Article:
NHL Draft Grades 2014: Final Report Card for Every Team

Steve Macfarlane@@MacfarlaneHKYFeatured ColumnistJune 29, 2014

NHL Draft Grades 2014: Final Report Card for Every Team

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    USA TODAY Sports

    The 2014 NHL draft is in the books after a star-studded first round hit the TV airways on Friday night and Rounds 2 to 7 closed it out Saturday afternoon.

    It will be years before we know what the long-term effects of the weekend's selections will be, but the early grades are in for each team.

    Factoring into these letters are what the team needed heading into the draft and what they got out of it; whether or not they got an impact player, or if they were really fortunate, more than one; whether or not they turned assets into multiple assets via trade, or were smart enough to stand back and just pick the best player available at every turn.

    Click ahead to see where your team ranks, and offer your own grades in the comments.

Anaheim Ducks

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    The Picks

    First round, 10th overall: RW Nick Ritchie (Peterborough, OHL)

    Second round, 38th overall: D Marcus Pettersson (Skelleftea Jr., Sweden)

    Second round, 55th overall: D Brandon Montour (Waterloo, USHL)

    Fifth round, 123rd overall: D Matthew Berkovitz (Ashwaubenon, HIGH-WI)

    Seventh round, 205th overall: RW Ondrej Kase (Chomutov, Czech Rep.)


    The Grade: B


    The Bottom Line

    Credit the Ducks for stocking up on what they needed in their system, but their picks will all take some seasoning before making the jump.

    Ritchie has the tools to be a dominant player but has a lot of work to do before he's truly ready for the NHL. Training right, and focusing on nutrition to shed some weight off his 6'2", 230-pound frame, will be necessary to make an impact at the next level. He's not a gamble, by any means, but he's a bit of a raw project.

    The Ducks made nice picks in the second round with puck-handling defensemen Pettersson and Montour. Pettersson is a tall kid with a long reach and smart positioning skills. He's also got offensive potential. He'll need to bulk up to play in the NHL and will start by playing against men in Sweden. Montour had 14 goals and 62 points in 60 games this season.

    Berkovitz, another offensively gifted blueliner, is nice value in the fifth round. Kase is already playing against men in the top Czech league and is a playmaking winger who has a shot at becoming a decent pro.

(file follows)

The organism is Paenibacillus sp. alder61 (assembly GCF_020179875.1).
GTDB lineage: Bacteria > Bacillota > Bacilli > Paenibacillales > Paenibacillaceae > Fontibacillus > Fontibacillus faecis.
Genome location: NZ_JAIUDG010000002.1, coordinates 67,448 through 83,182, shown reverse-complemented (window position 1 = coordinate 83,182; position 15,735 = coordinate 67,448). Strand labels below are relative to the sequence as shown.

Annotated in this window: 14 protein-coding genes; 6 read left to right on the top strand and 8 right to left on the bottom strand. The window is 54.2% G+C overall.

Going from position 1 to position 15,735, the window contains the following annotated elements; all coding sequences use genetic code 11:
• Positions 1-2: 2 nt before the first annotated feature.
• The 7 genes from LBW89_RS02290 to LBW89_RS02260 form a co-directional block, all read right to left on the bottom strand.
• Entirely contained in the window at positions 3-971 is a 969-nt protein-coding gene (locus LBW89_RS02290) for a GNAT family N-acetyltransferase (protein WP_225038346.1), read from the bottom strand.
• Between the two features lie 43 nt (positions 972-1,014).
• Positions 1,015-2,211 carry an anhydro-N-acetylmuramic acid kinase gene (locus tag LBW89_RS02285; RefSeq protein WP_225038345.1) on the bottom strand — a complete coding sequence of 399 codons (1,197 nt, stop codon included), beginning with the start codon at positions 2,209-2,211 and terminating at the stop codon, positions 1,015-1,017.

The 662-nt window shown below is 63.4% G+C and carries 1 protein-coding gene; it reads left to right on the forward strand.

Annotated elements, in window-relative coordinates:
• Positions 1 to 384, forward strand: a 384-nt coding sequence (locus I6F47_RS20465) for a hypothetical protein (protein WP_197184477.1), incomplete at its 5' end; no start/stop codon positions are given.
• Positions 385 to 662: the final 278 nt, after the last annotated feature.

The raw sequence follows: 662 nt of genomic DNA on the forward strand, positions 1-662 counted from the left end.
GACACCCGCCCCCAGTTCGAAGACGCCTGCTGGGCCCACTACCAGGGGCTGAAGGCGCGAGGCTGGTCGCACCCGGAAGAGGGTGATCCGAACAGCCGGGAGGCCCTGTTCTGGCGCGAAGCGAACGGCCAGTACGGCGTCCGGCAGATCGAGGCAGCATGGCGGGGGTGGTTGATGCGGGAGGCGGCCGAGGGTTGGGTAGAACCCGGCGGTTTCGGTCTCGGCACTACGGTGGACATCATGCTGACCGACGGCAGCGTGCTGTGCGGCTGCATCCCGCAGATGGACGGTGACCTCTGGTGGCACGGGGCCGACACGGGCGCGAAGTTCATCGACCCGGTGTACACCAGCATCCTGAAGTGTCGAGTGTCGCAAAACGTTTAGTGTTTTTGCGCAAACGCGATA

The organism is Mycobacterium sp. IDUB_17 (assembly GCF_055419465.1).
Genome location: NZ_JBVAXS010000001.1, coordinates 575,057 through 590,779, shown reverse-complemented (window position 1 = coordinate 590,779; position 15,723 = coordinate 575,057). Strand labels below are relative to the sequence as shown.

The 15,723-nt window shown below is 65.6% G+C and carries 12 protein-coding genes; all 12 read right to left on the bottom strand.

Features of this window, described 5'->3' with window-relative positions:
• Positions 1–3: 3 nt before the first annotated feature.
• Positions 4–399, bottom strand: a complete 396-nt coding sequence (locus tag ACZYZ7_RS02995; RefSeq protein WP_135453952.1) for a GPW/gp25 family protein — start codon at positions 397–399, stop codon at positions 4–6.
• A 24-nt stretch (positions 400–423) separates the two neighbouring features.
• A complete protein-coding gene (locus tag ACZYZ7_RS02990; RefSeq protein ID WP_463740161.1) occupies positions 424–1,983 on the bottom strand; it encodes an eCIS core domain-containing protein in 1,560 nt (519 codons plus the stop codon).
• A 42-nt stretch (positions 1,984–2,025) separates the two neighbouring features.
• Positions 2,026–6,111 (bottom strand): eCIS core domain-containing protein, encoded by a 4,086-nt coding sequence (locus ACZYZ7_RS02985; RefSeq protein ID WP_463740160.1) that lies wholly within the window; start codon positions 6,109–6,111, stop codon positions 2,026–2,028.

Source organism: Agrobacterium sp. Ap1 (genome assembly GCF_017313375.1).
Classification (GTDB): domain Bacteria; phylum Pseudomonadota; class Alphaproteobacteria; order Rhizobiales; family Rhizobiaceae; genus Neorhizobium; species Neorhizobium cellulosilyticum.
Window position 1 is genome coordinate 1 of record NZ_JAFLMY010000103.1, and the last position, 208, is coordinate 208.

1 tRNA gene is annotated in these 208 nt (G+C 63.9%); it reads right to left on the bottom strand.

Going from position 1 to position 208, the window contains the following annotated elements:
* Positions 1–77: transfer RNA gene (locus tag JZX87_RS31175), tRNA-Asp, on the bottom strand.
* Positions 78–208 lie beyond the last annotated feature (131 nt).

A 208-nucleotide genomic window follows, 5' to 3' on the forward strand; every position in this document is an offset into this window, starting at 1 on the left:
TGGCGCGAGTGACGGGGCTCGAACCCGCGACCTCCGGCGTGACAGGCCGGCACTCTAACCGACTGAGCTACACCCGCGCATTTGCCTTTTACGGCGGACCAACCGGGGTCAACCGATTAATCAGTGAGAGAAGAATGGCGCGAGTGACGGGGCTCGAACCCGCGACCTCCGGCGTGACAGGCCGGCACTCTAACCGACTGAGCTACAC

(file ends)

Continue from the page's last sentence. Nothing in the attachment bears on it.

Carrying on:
Arizona Coyotes

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    The Picks

    First round, 12th overall: LW Brendan Perlini (Niagara, OHL)

    Second round, 43rd overall: C Ryan MacInnis (Kitchener, OHL)

    Second round, 58th overall: LW Christian Dvorak (London, OHL)

    Third round, 87th overall: RW Anton Karlsson (Frolunda Jr., Sweden)

    Fourth round, 117th overall: LW Michael Bunting (Sault Ste. Marie, OHL)

    Fifth round, 133rd overall: D Dysin Mayo (Edmonton, WHL)

    Sixth round, 163rd overall: D David Westlund (Brynas Jr., Sweden)

    Seventh round, 191st overall: LW Jared Fiegl (USA U18)

    Seventh round, 193rd overall: LW Edgars Kulda (Edmonton, WHL)


    The Grade: A


    The Bottom Line

    Depth on the wing was the biggest need coming in, and Perlini is a strong prospect who grabbed more and more attention from Christmas on because of his impressive play for the IceDogs. He's 6'3" and has plenty of time to fill out his large frame. He scored 34 times and had 71 points in 58 games in the OHL this season.

    MacInnis is a solid two-way player with strong bloodlines. Dad Al MacInnis is a Hall of Famer, who should tell his son to shoot a little more.

    With a nice collection of picks throughout, the Coyotes brought in a quality mix of talented skaters and offensive weapons like Perlini and potential seventh-round steal Kulda—who was the Oil Kings' second-leading scorer in the WHL playoffs en route to a Memorial Cup championship. Arizona also added physical players with the likes of Karlsson and Mayo.

Boston Bruins

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    The Picks

    First round, 25th overall: RW David Pastrnak (Sodertalje, Sweden)

    Second round, 56th overall: C Ryan Donato (Dexter High School, HIGH-MA)

    Fourth round, 116th overall: C/LW Danton Heinen (Surrey, BCHL)

    Fifth round, 146th overall: LW Anders Bjork (USA U18)

    Seventh round, 206th overall: D Emil Johansson (HV71 Jr., Sweden)


    The Grade: C


    The Bottom Line

    Pastrnak has promise, showing his skill at the world juniors. He's extremely creative with the puck but is also hungry without it. He was a solid pick for a team that is always seeking second-line wingers. Donato has size and smarts, but his body of work so far is at the high school level, so it may not translate as he works toward the pros.